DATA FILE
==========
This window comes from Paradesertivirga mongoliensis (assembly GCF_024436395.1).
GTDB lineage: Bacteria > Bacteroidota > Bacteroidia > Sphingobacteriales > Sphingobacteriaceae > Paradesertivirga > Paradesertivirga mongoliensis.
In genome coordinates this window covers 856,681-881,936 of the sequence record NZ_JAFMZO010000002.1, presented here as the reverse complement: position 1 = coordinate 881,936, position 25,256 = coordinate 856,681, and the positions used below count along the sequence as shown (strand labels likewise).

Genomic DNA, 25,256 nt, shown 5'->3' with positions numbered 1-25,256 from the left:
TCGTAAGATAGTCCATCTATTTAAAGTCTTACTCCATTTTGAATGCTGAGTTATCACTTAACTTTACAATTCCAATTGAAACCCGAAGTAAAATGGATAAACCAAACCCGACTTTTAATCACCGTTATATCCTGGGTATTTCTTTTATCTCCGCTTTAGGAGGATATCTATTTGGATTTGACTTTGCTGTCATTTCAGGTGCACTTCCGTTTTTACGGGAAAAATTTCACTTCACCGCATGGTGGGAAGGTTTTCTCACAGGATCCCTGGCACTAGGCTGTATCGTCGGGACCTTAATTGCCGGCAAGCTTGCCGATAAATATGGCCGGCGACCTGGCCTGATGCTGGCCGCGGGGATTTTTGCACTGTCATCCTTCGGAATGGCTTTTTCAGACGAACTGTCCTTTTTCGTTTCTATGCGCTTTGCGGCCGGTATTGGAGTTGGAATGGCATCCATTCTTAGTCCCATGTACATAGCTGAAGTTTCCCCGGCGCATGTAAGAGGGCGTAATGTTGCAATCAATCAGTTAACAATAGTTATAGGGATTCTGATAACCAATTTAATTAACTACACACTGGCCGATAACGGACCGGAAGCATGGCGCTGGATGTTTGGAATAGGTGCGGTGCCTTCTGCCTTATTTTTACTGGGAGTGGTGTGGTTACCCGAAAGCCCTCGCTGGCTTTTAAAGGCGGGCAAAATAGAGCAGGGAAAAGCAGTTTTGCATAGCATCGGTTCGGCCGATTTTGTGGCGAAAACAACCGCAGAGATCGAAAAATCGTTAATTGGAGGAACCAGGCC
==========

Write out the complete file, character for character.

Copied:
This window comes from Paradesertivirga mongoliensis (assembly GCF_024436395.1).
GTDB lineage: Bacteria > Bacteroidota > Bacteroidia > Sphingobacteriales > Sphingobacteriaceae > Paradesertivirga > Paradesertivirga mongoliensis.
In genome coordinates this window covers 856,681-881,936 of the sequence record NZ_JAFMZO010000002.1, presented here as the reverse complement: position 1 = coordinate 881,936, position 25,256 = coordinate 856,681, and the positions used below count along the sequence as shown (strand labels likewise).

Genomic DNA, 25,256 nt, shown 5'->3' with positions numbered 1-25,256 from the left:
TCGTAAGATAGTCCATCTATTTAAAGTCTTACTCCATTTTGAATGCTGAGTTATCACTTAACTTTACAATTCCAATTGAAACCCGAAGTAAAATGGATAAACCAAACCCGACTTTTAATCACCGTTATATCCTGGGTATTTCTTTTATCTCCGCTTTAGGAGGATATCTATTTGGATTTGACTTTGCTGTCATTTCAGGTGCACTTCCGTTTTTACGGGAAAAATTTCACTTCACCGCATGGTGGGAAGGTTTTCTCACAGGATCCCTGGCACTAGGCTGTATCGTCGGGACCTTAATTGCCGGCAAGCTTGCCGATAAATATGGCCGGCGACCTGGCCTGATGCTGGCCGCGGGGATTTTTGCACTGTCATCCTTCGGAATGGCTTTTTCAGACGAACTGTCCTTTTTCGTTTCTATGCGCTTTGCGGCCGGTATTGGAGTTGGAATGGCATCCATTCTTAGTCCCATGTACATAGCTGAAGTTTCCCCGGCGCATGTAAGAGGGCGTAATGTTGCAATCAATCAGTTAACAATAGTTATAGGGATTCTGATAACCAATTTAATTAACTACACACTGGCCGATAACGGACCGGAAGCATGGCGCTGGATGTTTGGAATAGGTGCGGTGCCTTCTGCCTTATTTTTACTGGGAGTGGTGTGGTTACCCGAAAGCCCTCGCTGGCTTTTAAAGGCGGGCAAAATAGAGCAGGGAAAAGCAGTTTTGCATAGCATCGGTTCGGCCGATTTTGTGGCGAAAACAACCGCAGAGATCGAAAAATCGTTAATTGGAGGAACCAGGCC